My name is Emma Andrews. I am a lawyer. I live in Vancouver, British Columbia, but originally I was born in Honduras, and I grew up there, and I didn’t come to Canada until I was an adult.
During the ‘80s, Honduras was affected by civil wars in neighbouring countries, and it was a dangerous place to live. When my younger brother and I were students, my parents were worried that we could be harmed, we could be kidnapped – anything bad could happen to us. For this reason, I came to Canada, and my brother went to the United States. My brother went back to Honduras after the political climate changed, but against my parents’ wishes, I did not return.
When I first arrived in Canada, my goal was to learn English. I spent two years in language training at UBC. Culturally, it was an amazing experience. I had never met a person from Japan before, but approximately ninety-eight percent of the ESL students were from there. It was with the Japanese that I started to communicate with, and relating to, appreciating them and their culture. During my English studies, I was introduced to the Legal Services Society of British Columbia. The legal aid system was a new concept to me. I began, and became, intrigued by the idea. During my practical legal training in Honduras, I had learned that some people remain in Honduras prisons for years because they could not afford legal counsel. I found this disturbing at the time, but I felt there was something wrong with the system.
After completing my language program, I enrolled in the legal assistant program at Capilano college. I did a six month practical with the Legal Services Society, which gave me a great insight into the principles of access to justice. It was also there at the Legal Services Society where I came to understand what it meant to be a refugee, as I saw the great difficulties others were facing. After I completed my practicum, I found employment in a community agency as a community legal counselor. This agency is called MOSAIC. They provide services to immigrants and refugees.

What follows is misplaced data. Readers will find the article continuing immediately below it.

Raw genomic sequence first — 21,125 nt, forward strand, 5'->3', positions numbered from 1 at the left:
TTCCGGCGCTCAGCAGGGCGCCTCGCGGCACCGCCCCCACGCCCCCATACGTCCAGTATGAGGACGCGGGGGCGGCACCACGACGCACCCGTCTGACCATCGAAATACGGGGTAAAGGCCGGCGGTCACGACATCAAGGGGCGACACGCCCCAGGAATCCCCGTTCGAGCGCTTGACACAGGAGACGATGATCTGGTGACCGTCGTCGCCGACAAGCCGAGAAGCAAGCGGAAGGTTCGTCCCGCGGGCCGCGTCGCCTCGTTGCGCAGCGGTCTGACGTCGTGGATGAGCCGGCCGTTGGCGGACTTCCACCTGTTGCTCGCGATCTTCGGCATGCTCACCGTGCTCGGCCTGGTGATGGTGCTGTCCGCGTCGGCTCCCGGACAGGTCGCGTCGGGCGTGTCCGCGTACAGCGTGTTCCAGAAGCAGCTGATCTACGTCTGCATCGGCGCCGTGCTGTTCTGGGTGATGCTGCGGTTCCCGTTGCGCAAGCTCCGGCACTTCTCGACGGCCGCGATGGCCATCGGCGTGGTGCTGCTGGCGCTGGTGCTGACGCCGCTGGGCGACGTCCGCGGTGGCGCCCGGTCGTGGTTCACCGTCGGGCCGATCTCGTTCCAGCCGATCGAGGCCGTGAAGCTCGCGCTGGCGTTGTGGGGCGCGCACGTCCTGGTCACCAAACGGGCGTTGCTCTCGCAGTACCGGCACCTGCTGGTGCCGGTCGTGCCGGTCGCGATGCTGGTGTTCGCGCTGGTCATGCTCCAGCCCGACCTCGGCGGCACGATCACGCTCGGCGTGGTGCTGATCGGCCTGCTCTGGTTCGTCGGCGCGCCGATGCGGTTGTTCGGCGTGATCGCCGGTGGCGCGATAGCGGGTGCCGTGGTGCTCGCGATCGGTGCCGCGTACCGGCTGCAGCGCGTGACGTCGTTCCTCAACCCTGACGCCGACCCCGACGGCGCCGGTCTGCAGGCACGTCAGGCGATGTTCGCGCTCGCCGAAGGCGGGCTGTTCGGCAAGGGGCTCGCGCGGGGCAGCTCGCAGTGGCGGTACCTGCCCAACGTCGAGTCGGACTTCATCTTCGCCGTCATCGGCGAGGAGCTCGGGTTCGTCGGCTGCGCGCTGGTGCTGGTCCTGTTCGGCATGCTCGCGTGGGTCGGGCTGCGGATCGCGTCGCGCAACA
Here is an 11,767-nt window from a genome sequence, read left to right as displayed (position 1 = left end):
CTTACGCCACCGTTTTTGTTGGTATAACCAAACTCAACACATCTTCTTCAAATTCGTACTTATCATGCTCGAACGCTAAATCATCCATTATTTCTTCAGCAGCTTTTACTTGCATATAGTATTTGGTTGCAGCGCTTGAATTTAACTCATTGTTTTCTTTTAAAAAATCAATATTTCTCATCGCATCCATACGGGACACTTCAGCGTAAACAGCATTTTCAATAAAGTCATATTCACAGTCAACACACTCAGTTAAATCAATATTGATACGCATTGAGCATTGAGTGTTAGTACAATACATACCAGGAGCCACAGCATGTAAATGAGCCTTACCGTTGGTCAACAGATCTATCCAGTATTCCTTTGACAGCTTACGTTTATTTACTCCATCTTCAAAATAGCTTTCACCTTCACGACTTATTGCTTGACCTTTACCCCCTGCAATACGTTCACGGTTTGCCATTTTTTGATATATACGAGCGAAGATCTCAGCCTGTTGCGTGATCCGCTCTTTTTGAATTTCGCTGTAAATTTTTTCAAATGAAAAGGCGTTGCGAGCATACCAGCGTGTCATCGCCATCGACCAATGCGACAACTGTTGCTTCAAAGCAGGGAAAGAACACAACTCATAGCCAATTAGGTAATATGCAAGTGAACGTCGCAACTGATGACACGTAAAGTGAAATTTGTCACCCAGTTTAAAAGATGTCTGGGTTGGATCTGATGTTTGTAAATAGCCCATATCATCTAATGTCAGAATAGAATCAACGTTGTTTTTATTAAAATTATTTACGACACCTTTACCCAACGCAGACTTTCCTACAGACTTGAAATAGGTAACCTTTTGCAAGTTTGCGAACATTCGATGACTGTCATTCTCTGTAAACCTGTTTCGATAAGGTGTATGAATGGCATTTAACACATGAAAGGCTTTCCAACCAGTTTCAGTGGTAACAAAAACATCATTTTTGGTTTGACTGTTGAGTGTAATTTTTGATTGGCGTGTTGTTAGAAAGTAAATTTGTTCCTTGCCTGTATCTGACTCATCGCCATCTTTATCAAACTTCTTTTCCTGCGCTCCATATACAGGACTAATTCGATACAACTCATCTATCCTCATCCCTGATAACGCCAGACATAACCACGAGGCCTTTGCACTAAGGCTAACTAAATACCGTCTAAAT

At MOSAIC, I became aware and conscientious of how difficult it was for newcomers to access services because of language barriers and cultural misunderstandings. To help remedy the situation, I thought MOSAIC should provide in-house services for its clients. I began working on a proposal for the Law Foundation to fund a paralegal project. I coordinated the project, and I was the paralegal for the project until ’96.
It was in ’96 when I decided that I had to go back to school. I returned to school, and completed my law degree at the University of Victoria. I articled, and was called to the bar in Vancouver in November, 2000. In July 2001, I opened my own firm. My recent practice at immigration, civil litigation, and family. My goal is to participate in nations that foster the highest ideals of justice.
My immigrant experience has not always been easy. It has been a long path. This path is still in motion. I always find something new, which reminds me that I grew up in a different culture. It is similar to law – it never ends. It is through both my experiences as an immigrant, and through my exposure to diversity in Canada that I have been sensitized to cultural differences and inequalities in the world. This experience has helped me appreciate differences in a positive way, and to accommodate people’s needs in a non-judgmental manner with respect to their race, gender, sexual orientation, education, social status – all the civilities. It’s these immigrant experiences who made me the person who I am.